Richard Bagot (writer)

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Richard Bagot (8 November 1860 – 11 or 12 December 1921) was an English novelist and essayist with a prominent Italian background. He was known most widely for his articles and reviews of Italian art and letters. His best known works of fiction were Donna Diana, Love's Proxy, and The Passport. To many, however, he was known solely as the writer of My Italian Year and of other books and articles on the land he visited many times. He held high honors in Italy, and was a member of the more important Italian clubs.[5]

Family history[edit]

Bagot was the member of a well-known family-line of Staffordshire. He was the fourth child of Col. Charles (1801-1881) and Sophia Louisa (Percy; d. 1908) Bagot, the daughter of Vice-Admiral Josceline Percy, son of Algernon Percy, 1st Earl of Beverley. His great grandfather was William Bagot, 1st Baron Bagot. His great uncle, also named Richard Bagot (1782-1854), was Dean of Canterbury and Bishop of Oxford. His father was a Justice of the Peace for the county, and also the Assistant Master of Ceremonies to HM Queen Victoria. [3]

Awards and recognition[edit]

In 1917, Bagot was presented with an illuminated address of appreciation from the Italian nation signed by the Cabinet, Senate, and Chamber of Deputies and leaders of Italian science, literature, art and industry [4]. He was invested as a Grand Officer in the Order of the Crown of Italy, and as a Knight in the Sovereign Military Order of Malta. [3]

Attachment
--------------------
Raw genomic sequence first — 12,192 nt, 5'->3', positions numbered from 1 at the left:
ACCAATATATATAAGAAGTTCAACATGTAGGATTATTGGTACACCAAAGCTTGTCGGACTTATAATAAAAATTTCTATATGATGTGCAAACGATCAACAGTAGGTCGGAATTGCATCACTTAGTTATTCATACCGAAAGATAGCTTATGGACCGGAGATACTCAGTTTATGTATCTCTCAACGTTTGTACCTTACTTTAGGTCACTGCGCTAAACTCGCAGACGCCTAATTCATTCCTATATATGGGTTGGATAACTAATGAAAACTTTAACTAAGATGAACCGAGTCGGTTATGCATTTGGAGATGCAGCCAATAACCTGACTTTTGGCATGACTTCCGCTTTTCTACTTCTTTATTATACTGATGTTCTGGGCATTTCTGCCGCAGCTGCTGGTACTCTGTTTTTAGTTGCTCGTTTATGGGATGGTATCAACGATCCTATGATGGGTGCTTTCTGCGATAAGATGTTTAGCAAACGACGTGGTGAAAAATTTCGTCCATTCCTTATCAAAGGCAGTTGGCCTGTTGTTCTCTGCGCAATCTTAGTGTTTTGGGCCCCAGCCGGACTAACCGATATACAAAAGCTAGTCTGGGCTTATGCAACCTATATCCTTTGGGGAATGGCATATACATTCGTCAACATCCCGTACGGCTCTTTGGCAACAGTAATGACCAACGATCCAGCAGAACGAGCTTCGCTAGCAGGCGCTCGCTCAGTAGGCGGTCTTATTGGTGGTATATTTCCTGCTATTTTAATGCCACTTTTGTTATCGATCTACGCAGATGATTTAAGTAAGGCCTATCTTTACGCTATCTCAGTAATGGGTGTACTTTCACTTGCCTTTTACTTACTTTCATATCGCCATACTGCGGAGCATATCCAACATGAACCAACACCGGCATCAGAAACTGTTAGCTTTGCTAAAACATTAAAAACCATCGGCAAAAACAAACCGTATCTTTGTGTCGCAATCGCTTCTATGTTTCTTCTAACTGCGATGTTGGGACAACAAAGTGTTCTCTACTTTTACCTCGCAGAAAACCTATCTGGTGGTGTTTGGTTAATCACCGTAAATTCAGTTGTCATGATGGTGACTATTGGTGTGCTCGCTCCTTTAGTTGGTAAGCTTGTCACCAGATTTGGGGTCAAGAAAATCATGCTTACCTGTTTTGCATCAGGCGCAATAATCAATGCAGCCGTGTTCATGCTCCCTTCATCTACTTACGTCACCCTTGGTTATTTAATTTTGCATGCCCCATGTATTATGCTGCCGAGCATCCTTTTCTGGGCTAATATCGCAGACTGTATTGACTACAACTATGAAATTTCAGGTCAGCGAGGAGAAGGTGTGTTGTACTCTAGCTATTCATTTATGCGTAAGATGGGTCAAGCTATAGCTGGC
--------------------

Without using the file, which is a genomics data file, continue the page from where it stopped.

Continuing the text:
Bagot died at his home in Milnthorpe, Westmorland, England.[4]


  • A Roman Mystery (1899)
  • The Just And The Unjust (1901)
  • Casting Of Nets (1901)
  • Donna Diana (1902)
  • Love's Proxy (1904)
  • The Passport (1905)
  • Temptation (1907)
  • Anthony Cuthbert (1908)
  • Lakes Of Northern Italy (1908)
  • The House Of Serravalle (1910)
  • My Italian Year (1911)
  • Italians Of To-day (1912)
  • Darneley Place (1912)
  • The Gods Decide (1919)


  1. New General Catalog of Old Books and Authors. URL accessed 2006-03-12.
  2. Cousin, John W. A Short Biographical Dictionary of English Literature. 1910.
  3. ^ "The Peerage of Great Britain". RootsWeb. URL accessed 2006-03-12.
  4. ^ The Washington Post. December 13, 1921. Washington, D.C.
  5. ^ Oakland Tribune. December 12, 1921. Oakland, California.

 This article incorporates text from a publication now in the public domainCousin, John William (1910). A Short Biographical Dictionary of English Literature. London: J. M. Dent & Sons – via Wikisource.

External links[edit]